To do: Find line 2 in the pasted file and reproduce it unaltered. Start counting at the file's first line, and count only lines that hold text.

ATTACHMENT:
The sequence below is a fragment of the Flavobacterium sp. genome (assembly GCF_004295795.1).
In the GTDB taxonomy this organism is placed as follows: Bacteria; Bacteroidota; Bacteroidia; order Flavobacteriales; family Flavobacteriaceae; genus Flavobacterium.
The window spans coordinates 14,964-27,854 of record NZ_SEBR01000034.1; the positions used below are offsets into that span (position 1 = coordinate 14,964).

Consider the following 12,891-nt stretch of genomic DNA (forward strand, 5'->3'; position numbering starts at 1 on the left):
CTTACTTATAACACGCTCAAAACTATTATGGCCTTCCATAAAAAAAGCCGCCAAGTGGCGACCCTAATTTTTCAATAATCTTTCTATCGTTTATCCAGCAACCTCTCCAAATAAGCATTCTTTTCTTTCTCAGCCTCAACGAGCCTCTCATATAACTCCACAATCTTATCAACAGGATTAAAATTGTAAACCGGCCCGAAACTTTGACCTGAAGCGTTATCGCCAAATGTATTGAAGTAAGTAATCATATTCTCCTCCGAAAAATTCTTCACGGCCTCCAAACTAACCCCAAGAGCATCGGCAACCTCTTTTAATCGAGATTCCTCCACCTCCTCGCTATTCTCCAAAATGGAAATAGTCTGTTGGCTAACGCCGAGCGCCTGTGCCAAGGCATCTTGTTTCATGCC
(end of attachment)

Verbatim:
In the GTDB taxonomy this organism is placed as follows: Bacteria; Bacteroidota; Bacteroidia; order Flavobacteriales; family Flavobacteriaceae; genus Flavobacterium.